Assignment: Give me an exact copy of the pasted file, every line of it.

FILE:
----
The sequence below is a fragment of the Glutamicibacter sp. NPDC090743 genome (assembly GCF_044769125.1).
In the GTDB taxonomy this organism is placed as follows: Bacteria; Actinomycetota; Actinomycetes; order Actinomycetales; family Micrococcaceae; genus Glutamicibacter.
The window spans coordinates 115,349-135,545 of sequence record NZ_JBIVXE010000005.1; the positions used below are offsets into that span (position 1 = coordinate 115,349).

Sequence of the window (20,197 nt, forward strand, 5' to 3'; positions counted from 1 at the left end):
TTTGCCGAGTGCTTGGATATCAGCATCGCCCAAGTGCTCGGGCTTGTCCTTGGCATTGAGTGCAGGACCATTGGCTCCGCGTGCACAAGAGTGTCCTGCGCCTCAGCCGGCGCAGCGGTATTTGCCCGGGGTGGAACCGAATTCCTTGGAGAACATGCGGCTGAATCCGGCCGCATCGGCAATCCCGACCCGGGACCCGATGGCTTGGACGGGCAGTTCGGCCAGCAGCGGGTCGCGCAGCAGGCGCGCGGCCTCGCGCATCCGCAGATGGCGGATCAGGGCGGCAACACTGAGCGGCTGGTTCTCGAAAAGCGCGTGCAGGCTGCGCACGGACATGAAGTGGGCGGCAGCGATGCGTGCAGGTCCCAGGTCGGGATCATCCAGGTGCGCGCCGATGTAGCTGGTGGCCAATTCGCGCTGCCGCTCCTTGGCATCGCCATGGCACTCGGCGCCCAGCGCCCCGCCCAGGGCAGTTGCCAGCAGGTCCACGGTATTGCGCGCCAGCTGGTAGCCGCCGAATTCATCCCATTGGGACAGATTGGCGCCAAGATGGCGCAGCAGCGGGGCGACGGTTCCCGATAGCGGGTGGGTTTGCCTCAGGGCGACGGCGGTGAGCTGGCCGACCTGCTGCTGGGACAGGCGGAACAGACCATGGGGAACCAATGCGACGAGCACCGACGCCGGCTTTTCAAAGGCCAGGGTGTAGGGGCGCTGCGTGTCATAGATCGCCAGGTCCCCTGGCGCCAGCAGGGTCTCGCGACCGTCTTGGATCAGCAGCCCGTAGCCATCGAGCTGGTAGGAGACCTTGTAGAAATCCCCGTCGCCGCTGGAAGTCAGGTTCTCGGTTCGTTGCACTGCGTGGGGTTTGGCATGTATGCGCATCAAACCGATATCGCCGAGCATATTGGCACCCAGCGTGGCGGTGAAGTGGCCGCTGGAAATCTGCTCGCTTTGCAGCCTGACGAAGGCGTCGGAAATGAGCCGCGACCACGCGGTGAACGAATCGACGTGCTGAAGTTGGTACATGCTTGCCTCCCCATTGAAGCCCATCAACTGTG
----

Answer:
The sequence below is a fragment of the Glutamicibacter sp. NPDC090743 genome (assembly GCF_044769125.1).
In the GTDB taxonomy this organism is placed as follows: Bacteria; Actinomycetota; Actinomycetes; order Actinomycetales; family Micrococcaceae; genus Glutamicibacter.
The window spans coordinates 115,349-135,545 of sequence record NZ_JBIVXE010000005.1; the positions used below are offsets into that span (position 1 = coordinate 115,349).

Sequence of the window (20,197 nt, forward strand, 5' to 3'; positions counted from 1 at the left end):
TTTGCCGAGTGCTTGGATATCAGCATCGCCCAAGTGCTCGGGCTTGTCCTTGGCATTGAGTGCAGGACCATTGGCTCCGCGTGCACAAGAGTGTCCTGCGCCTCAGCCGGCGCAGCGGTATTTGCCCGGGGTGGAACCGAATTCCTTGGAGAACATGCGGCTGAATCCGGCCGCATCGGCAATCCCGACCCGGGACCCGATGGCTTGGACGGGCAGTTCGGCCAGCAGCGGGTCGCGCAGCAGGCGCGCGGCCTCGCGCATCCGCAGATGGCGGATCAGGGCGGCAACACTGAGCGGCTGGTTCTCGAAAAGCGCGTGCAGGCTGCGCACGGACATGAAGTGGGCGGCAGCGATGCGTGCAGGTCCCAGGTCGGGATCATCCAGGTGCGCGCCGATGTAGCTGGTGGCCAATTCGCGCTGCCGCTCCTTGGCATCGCCATGGCACTCGGCGCCCAGCGCCCCGCCCAGGGCAGTTGCCAGCAGGTCCACGGTATTGCGCGCCAGCTGGTAGCCGCCGAATTCATCCCATTGGGACAGATTGGCGCCAAGATGGCGCAGCAGCGGGGCGACGGTTCCCGATAGCGGGTGGGTTTGCCTCAGGGCGACGGCGGTGAGCTGGCCGACCTGCTGCTGGGACAGGCGGAACAGACCATGGGGAACCAATGCGACGAGCACCGACGCCGGCTTTTCAAAGGCCAGGGTGTAGGGGCGCTGCGTGTCATAGATCGCCAGGTCCCCTGGCGCCAGCAGGGTCTCGCGACCGTCTTGGATCAGCAGCCCGTAGCCATCGAGCTGGTAGGAGACCTTGTAGAAATCCCCGTCGCCGCTGGAAGTCAGGTTCTCGGTTCGTTGCACTGCGTGGGGTTTGGCATGTATGCGCATCAAACCGATATCGCCGAGCATATTGGCACCCAGCGTGGCGGTGAAGTGGCCGCTGGAAATCTGCTCGCTTTGCAGCCTGACGAAGGCGTCGGAAATGAGCCGCGACCACGCGGTGAACGAATCGACGTGCTGAAGTTGGTACATGCTTGCCTCCCCATTGAAGCCCATCAACTGTG